Nepal adventure sports and activities
Nepal has always attracted intrepid trekkers and travellers wanting to explore the unique culture and spectacular scenery, but in recent years a more modern form of tourism has started to bring in visitors from all over the world – adventure sports.
The infrastructure for Nepal adventure activities has improved rapidly to meet this demand, and there are now some top-class facilities across the country.
What makes Nepal so good for adrenaline junkies?
Nepal’s landscapes are some of the most dramatic in the world, with 8 of the 14 highest mountains on the planet, sweeping valleys, vast lakes and thunderous rivers. It’s almost like it was made with adventure sports in mind!
Whether you’re paragliding beside the Himalayas, scaling a mountain peak or rafting on fierce rapids, the scenery around you is what makes it that little bit more special.
Nepal is also a very outdoor nation, and the people have spent centuries exploring and adapting to their often challenging environment. This means a plethora of expert guides and remote spots to give you the ultimate outdoor experience.
Safety standards are also higher than in many other parts of the world, both in terms of equipment and training, so you’ll have some peace of mind whilst you’re getting your adrenaline hit.
What adventure sports can I do in Nepal?
If there’s a demand for it, then the chances are that some enterprising Nepali has made it happen!
Here are some of the most popular activities available in Nepal;
Paragliding and Ultralight flights
Experiencing Nepal from the sky is unforgettable, with incredible views over the terrain stretching over the valleys and into the Himalayas.
Pokhara has become the centre for aerial activities, although there are other spots such as Bandipur where you can take to the air. Pokhara is situated by the shores of a large lake and next to the giant mountains for the Annapurna range, making it one of the most scenic places in the world for paragliding.
To get further into the mountains, however, you’ll need an engine. Ultralight planes are usually tiny 2-seaters with open cockpits, so you’ll feel the wind on your face and almost feel like you can touch the mountains (they don’t get quite that close though, don’t worry!). Various different routes operate, mainly from Pokhara, so you can choose how long you want to be in the air and how deep into the Himalayas you want to explore.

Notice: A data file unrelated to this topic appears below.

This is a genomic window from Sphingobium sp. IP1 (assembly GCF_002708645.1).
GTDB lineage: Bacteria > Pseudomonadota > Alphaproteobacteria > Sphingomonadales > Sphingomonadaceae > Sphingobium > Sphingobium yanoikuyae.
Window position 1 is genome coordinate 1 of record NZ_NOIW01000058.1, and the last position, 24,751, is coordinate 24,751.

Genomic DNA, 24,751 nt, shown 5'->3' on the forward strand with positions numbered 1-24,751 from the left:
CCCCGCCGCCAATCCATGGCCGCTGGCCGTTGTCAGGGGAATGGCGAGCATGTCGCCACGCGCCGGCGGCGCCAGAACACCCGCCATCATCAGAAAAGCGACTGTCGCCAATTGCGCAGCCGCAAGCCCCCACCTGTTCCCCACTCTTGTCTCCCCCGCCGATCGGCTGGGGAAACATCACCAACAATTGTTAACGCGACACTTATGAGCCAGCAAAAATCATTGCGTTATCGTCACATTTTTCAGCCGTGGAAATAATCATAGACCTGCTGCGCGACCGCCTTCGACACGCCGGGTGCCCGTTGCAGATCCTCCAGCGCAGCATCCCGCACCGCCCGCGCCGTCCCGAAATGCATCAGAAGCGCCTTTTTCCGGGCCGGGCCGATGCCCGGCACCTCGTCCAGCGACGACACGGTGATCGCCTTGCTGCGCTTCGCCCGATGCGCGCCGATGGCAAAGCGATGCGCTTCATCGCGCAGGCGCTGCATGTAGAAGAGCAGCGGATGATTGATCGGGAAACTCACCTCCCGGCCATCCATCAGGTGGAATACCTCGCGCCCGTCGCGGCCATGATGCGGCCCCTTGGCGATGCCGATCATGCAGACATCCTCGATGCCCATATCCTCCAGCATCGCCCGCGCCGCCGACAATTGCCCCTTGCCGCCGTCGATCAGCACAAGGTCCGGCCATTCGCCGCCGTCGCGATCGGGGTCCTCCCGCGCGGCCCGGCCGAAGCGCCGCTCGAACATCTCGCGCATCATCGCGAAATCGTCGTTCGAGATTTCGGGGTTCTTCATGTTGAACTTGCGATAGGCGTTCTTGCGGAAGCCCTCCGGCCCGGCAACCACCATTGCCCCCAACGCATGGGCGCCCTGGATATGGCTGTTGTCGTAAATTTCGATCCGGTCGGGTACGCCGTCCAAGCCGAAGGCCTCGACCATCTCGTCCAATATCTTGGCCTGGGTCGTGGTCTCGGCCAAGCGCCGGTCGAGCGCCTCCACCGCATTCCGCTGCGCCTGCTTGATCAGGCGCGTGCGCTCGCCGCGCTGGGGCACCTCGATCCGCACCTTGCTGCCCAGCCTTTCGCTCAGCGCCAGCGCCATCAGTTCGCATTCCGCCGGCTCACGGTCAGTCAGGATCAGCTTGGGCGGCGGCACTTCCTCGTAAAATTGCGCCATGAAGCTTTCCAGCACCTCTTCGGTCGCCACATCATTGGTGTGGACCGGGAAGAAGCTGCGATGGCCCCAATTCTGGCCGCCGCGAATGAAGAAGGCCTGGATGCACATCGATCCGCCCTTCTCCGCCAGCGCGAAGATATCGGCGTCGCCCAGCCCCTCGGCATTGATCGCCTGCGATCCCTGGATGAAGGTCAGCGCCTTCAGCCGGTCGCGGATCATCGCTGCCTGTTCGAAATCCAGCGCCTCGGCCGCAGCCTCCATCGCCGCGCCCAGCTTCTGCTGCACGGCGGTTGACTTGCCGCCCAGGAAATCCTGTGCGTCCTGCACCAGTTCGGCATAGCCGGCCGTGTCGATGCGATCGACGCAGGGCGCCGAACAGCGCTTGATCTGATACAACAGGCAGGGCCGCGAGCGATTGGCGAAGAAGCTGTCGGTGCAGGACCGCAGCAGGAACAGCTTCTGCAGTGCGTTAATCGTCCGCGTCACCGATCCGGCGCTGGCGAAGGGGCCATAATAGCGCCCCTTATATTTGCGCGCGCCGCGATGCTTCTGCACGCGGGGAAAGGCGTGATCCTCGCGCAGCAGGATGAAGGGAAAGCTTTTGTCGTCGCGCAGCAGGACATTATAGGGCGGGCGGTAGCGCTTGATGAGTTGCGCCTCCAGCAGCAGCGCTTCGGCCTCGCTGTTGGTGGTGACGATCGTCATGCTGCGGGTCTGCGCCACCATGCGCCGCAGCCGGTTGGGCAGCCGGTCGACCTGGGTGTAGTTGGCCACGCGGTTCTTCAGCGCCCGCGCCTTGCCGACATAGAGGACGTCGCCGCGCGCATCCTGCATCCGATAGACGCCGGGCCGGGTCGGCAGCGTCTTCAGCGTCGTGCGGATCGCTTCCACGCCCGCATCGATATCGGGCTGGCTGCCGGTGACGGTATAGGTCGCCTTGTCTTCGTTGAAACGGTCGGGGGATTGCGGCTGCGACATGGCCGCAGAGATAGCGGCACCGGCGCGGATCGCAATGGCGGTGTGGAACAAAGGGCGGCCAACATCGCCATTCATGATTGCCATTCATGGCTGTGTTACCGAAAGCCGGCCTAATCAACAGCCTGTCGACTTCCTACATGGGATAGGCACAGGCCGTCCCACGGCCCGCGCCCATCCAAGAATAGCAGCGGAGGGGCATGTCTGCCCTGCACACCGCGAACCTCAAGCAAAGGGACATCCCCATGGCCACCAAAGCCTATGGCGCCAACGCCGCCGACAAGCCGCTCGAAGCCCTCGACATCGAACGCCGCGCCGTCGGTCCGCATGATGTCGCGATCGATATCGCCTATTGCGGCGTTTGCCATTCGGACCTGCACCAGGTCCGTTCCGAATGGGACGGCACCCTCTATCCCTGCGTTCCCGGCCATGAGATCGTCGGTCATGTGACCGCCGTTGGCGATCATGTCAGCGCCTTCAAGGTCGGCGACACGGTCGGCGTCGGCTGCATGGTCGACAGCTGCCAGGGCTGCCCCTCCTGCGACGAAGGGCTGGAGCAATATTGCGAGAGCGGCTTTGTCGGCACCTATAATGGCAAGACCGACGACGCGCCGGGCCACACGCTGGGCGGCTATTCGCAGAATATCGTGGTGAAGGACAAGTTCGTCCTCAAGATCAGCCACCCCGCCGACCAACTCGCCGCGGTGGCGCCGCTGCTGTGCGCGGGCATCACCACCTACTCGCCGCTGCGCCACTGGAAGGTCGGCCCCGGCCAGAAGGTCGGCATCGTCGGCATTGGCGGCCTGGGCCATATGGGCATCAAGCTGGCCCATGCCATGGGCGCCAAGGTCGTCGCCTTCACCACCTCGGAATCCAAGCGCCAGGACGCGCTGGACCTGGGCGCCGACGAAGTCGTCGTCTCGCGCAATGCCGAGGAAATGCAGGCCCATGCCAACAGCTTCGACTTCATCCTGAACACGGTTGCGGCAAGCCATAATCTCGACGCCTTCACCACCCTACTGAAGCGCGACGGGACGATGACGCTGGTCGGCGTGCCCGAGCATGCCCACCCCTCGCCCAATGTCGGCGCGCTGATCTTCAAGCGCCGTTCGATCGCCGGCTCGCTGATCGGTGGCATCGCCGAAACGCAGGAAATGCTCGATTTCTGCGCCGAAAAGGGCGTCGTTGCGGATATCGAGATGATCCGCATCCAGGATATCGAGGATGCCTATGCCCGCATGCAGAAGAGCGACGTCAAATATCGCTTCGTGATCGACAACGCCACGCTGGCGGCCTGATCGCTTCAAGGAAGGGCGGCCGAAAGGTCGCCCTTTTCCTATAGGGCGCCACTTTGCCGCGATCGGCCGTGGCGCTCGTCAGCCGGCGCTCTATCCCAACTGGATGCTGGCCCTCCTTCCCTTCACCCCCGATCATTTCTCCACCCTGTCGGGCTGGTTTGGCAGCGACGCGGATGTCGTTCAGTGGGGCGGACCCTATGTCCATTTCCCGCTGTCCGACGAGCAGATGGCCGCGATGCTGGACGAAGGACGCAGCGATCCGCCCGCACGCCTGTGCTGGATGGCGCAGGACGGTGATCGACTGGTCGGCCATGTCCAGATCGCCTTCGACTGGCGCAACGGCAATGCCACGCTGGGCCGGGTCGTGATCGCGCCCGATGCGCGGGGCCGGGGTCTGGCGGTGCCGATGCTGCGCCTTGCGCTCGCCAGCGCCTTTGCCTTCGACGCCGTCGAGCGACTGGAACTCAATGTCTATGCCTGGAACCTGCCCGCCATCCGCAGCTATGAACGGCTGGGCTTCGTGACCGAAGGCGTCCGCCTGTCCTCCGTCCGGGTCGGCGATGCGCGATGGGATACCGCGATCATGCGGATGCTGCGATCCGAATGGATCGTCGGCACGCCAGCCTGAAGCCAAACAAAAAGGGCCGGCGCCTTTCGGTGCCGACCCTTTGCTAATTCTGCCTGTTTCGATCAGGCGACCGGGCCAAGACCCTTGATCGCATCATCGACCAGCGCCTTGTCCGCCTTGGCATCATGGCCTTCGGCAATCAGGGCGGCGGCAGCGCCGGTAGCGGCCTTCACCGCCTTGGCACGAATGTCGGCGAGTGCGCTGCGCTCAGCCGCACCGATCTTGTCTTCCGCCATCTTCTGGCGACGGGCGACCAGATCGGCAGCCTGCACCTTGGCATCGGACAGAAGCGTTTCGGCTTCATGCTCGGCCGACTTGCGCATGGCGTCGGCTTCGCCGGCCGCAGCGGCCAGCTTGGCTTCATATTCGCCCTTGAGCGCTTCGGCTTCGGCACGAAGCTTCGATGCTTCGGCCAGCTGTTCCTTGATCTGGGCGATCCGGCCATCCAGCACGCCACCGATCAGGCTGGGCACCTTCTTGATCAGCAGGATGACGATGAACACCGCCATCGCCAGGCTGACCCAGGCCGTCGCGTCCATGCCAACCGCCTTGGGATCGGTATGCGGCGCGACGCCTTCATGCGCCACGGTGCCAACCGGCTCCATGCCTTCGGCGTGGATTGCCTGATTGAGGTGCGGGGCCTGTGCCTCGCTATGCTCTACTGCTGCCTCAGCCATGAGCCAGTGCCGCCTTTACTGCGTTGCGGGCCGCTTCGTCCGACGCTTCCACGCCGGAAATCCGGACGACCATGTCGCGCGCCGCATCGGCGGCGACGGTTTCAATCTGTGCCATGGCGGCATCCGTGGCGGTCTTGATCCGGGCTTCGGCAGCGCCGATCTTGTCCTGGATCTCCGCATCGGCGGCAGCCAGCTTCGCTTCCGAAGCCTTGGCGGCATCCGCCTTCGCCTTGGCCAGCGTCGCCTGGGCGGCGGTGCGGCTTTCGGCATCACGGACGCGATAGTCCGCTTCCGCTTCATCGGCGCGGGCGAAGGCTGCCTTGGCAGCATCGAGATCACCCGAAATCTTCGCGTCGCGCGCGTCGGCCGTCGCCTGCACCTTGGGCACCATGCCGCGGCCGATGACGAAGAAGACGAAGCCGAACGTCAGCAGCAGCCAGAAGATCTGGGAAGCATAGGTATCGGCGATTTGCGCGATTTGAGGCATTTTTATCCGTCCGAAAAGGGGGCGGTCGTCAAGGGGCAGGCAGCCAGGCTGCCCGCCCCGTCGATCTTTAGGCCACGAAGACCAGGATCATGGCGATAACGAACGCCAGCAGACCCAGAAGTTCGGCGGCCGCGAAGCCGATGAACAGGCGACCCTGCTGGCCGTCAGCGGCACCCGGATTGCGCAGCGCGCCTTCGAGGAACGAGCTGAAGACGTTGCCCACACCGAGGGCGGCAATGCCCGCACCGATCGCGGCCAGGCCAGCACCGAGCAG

Parahawking is something even more unusual, where you’ll paraglide in the company of a trained bird of prey, saved from injury or orphanage. The bird helps the pilot navigate to the best thermals in the area, and will even perch on your arm if commanded. It’s a surreal experience which you won’t forget in a hurry.
There are a number of operators in and around Pokhara, including Avia Club Nepal who offer both paragliding and ultralight flights.
White-water rafting and kayaking
With everything from fun grade 2 and 3 rapids, right up to extreme challenges on raging river sections, Nepal offers some great opportunities for white-water rafting and kayaking. The rivers carve through the valleys and into the mountains, giving you a unique way to experience Nepal’s wilderness.
There are some famous multi-day routes you can take on, such as the Karnali River or the Sun Kosi near to the Tibetan border, or shorter day trips like the Trisuli River or Bhote Kosi.
The Last Resort is based a few hours from Kathmandu and offer professionally run rafting trips all across the country.
Skydiving and Bungee Jumping
If your idea of a thrill is freefalling at high speed, then Nepal has you covered. There are few more spectacular landscapes to look down as you’re plummeting towards the ground, and a number of reputable companies operate trips throughout most of the year (weather dependent, of course).
Pokhara is a popular spot for skydiving, with its vast Phewa Lake and proximity to the Annapurna range providing an unforgettable view. Intrepid (and wealthy) skydivers can also take on the Everest Skydive – a once-a-year expedition to take on two skydives over the world’s highest mountain.
Nepal also offers a couple high-quality bungee jumps and canyon swings, with a tower bungee at Hemja near to Pokhara, and a wonderfully located bridge bungee at The Last Resort to the east of Kathmandu.
A different type of thrill, of course, but if reaching the summit of Mount Everest doesn’t thrill you then nothing will! The Himalayas have long attracted explorers from all around the world, and with 8 of the highest 14 mountains on earth, Nepal is widely regarded as the mecca of mountaineering.
There are a huge number of different mountains and routes, each with their own challenges and rewards, so do your research and decide which is right for you. If it’s your first time then we really recommend speaking to a professional local company before making any decisions. You can get in touch with us if you’d like some recommendations and help arranging your itinerary.
The rural tracks of Nepal are a mountain bikers dream, and a great way to get away from the highways and see parts of the country which other tourists won’t. Around the Kathmandu Valley and further afield, you’ll find trails which take you to cultural sites and into remote areas.
Serious bikers often bring their own kit, but there are a few companies in Kathmandu who will hire out quality equipment, help you to plan your routes and even run escorted tours and heli-biking. It’s always worth consulting a professional company before you set off – Nepal has wild terrain, so you need to know where you’re going and what to do if you have problems. You should also take the altitude and steepness into account, so make sure you have acclimatisation days and don’t take on more than you can handle.
For a gentler mountain biking experience there are some good day trips suitable for most abilities, such as the community-run Panauti Bike Station, just a short drive from Kathmandu.